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July 23, 2001

Levy, Young discover the price of the 'Real Thing'

By Michael Terrazas



Over the past few decades, fluctuations in consumer prices have become as American as baseball, apple pie—and Coca-Cola. But not so long ago (1959, to be precise), thirsty citizens nationwide could enjoy a Coke and a smile for the very same price the soft drink carried at its introduction in 1886: a nickel.

It’s an achievement in price stability that is not likely to be surpassed in the U.S. (or any other) economy anytime soon, and now it’s been documented by an Emory economics professor and doctoral student in the paper, “The Real Thing: Price Rigidity of the Nickel Coke, 1886–1959.”

The study began a few years ago when Daniel Levy, associate professor of economics and director of graduate studies for the department, took his children to the World of Coca-Cola museum in downtown Atlanta. There he learned of a product whose price and quality remained stable throughout two world wars, the Great Depression, a couple federal lawsuits and numerous supply hiccups and shortages.

Levy returned to work and recruited the aid of his graduate assistant, Andrew Young, now a PhD student in economics, and the two began researching the how—and, especially, the why—of the long, happy life of the nickel Coke.

“There were huge volatilities in the economy,” Levy said. “You’d expect markets to react, so it was a big puzzle. As economists, we wanted to explain it.”

And they did—mostly. The two first demonstrated that the nominal price rigidity occurred alongside similar stability in product quality. Indeed, especially in Atlanta, the tales of former Coca-Cola presidents Asa Candler and Robert Woodruff guarding the “secret formula” of Coca-Cola syrup and steadfastly refusing to compromise it with less-expensive alternatives have become the stuff of legend.

Levy and Young then proved why several accepted theories of price rigidity were not applicable to Coca-Cola. They finally settled on a combination of reasons, first and foremost being the relationship—the “implicit contract,” as the authors describe it—between the Coca-Cola Company and the American public.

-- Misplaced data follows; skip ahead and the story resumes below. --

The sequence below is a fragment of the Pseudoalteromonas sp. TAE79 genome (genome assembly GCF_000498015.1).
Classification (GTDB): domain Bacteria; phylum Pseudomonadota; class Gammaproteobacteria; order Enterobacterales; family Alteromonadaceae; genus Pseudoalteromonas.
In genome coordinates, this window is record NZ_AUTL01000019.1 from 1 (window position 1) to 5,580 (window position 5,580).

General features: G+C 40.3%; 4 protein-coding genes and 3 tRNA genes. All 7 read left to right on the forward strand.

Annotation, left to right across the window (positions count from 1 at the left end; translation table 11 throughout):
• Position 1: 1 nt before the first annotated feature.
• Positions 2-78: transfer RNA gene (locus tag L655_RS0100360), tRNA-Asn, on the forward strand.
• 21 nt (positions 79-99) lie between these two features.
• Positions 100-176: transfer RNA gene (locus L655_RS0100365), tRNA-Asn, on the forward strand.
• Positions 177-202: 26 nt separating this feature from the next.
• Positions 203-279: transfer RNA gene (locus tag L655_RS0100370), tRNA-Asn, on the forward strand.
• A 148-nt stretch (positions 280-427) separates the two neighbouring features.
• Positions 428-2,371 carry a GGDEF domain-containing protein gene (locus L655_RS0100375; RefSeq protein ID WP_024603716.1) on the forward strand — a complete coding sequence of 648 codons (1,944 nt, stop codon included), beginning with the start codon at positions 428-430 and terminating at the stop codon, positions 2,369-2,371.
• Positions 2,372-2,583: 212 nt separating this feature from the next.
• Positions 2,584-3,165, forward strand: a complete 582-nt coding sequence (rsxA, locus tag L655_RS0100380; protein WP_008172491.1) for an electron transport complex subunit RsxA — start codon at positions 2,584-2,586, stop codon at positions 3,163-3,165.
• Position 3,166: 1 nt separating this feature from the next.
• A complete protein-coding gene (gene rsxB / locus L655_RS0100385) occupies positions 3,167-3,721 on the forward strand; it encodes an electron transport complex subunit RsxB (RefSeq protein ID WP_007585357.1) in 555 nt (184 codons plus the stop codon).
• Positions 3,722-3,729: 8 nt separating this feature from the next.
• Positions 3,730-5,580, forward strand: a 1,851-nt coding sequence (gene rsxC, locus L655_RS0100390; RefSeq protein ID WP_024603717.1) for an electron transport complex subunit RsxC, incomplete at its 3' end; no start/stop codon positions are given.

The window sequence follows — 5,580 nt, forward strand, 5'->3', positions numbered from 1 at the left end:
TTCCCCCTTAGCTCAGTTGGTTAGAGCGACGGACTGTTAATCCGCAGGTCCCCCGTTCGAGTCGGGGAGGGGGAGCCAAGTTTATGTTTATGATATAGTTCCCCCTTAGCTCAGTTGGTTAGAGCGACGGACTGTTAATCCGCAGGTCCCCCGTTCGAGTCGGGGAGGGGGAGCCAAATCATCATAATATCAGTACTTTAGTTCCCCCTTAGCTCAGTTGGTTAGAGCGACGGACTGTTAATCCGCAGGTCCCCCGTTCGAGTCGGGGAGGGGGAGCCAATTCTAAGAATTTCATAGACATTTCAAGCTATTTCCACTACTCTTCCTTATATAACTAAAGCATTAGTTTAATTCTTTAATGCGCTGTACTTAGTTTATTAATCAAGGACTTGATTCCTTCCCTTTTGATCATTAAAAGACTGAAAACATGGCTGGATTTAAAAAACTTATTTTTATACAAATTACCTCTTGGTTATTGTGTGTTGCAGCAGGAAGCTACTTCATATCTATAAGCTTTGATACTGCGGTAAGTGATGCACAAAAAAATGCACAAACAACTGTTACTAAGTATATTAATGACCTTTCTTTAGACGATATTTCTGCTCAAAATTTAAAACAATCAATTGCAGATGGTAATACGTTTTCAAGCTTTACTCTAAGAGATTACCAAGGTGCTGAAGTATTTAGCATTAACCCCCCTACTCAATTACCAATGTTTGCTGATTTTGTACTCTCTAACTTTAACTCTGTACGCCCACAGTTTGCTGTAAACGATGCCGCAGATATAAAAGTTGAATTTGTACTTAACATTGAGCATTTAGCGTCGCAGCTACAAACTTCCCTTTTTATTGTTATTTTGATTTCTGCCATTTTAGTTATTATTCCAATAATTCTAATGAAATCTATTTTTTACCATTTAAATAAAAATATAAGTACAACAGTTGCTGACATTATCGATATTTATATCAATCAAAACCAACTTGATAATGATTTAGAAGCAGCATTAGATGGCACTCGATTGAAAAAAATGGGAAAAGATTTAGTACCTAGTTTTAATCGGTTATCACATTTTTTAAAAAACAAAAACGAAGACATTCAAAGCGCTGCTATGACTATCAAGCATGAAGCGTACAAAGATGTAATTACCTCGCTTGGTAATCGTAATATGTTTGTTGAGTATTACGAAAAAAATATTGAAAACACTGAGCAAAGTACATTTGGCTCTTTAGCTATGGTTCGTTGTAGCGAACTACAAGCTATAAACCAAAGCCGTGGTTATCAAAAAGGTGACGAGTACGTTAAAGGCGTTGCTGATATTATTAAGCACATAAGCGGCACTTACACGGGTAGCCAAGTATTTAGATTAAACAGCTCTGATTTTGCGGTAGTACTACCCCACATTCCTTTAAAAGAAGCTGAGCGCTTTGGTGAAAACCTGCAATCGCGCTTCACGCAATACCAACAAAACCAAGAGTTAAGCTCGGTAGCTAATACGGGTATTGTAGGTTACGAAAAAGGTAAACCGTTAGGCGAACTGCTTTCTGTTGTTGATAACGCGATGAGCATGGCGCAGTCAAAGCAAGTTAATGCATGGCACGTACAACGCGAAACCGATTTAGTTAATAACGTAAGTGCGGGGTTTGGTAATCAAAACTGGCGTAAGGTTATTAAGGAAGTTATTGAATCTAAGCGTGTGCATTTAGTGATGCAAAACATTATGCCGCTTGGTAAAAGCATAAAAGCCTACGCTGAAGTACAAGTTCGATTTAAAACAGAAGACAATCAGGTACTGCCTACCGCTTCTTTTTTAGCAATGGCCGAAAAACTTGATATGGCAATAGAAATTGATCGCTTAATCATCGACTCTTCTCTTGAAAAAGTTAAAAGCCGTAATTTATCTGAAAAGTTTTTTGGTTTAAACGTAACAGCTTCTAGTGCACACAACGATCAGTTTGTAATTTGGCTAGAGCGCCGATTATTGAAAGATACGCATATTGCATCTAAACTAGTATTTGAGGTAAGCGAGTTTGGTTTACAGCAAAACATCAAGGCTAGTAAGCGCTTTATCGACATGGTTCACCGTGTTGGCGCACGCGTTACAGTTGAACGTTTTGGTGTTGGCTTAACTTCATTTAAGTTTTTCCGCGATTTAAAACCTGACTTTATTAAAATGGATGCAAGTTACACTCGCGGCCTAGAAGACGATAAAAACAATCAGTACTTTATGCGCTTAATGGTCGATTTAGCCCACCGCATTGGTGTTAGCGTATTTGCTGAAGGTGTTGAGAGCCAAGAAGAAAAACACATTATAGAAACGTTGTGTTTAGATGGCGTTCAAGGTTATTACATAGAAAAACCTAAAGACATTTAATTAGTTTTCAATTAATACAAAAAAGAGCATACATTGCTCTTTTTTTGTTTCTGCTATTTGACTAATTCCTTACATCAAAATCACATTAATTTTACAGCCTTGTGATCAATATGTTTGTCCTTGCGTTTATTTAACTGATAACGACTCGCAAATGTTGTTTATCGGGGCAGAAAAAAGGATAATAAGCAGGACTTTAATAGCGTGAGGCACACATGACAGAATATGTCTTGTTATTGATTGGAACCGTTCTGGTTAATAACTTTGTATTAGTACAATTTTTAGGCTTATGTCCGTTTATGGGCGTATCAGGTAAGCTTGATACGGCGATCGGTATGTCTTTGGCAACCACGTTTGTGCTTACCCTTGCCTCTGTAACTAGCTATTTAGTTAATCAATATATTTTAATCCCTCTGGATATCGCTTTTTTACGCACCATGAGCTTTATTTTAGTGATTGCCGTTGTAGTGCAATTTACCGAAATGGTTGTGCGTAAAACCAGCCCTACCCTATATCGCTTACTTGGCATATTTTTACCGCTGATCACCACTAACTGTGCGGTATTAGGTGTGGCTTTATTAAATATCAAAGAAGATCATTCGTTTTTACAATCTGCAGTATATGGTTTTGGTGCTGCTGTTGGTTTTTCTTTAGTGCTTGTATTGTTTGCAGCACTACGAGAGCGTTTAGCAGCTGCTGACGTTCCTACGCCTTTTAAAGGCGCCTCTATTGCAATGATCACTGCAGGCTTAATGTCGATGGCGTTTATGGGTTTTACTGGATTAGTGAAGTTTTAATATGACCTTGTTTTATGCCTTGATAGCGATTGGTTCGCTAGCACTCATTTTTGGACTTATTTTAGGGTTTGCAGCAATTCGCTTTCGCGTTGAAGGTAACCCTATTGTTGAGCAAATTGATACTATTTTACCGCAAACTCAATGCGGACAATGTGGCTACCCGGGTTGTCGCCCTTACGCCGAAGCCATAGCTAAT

For decades the company centered its advertising on two points: the quality of the “Real Thing” (as opposed to a dizzying array of copycat beverages) and its nickel price. In fact,
the wedding of Coca-Cola marketing materials and the nickel price is what kept retailers from raising the price on their own; neighborhood soda shops couldn’t very well sell fountain Cokes for a dime when a full-page ad on the back cover of the new Life in the magazine rack advertised it for a nickel.

But another reason was technological. By 1950, more than 400,000 coin-operated vending machines sold bottles of Coca-Cola for a nickel apiece all across the country, and the vast majority of these machines were unable to accept multiple coins or make change. As more machines had popped up, retrofitting them all to take dimes or quarters and make change became increasingly expensive, which is partly why Coca-Cola resisted the price change, Levy and Young surmised.

One piece of evidence for this theory is the fact that in the early 1950s, Woodruff asked his friend Dwight Eisenhower (who just happened to be president of the United States) to petition the U.S. Treasury to mint a 7.5-cent coin—and Eisenhower complied! The Treasury, however, declined.

“We learned a lot about the history of the United States—through the lens of Coca-Cola, of course,” Levy said about the research, and to be sure, the paper is filled with anecdotes gleaned from internal Coca-Cola documents that are as rewarding to its readers as the economic analysis itself.

Levy and Young have presented the paper several times, including once at a conference of the American Economic Association and again at the University of Michigan. They are presently making final revisions before submitting it for publication.

As macroeconomists, the pair now hopes to discover other products that have demonstrated comparable price rigidity and determine what effect these products have in aggregate on the U.S. economy.

“The theory is that economies become more stable as governments become more skilled at tinkering and making minor adjustments,” Levy said. “But it’s possible that econ-omies become more stable as prices become more flexible.”


Back to Emory Report July 23, 2001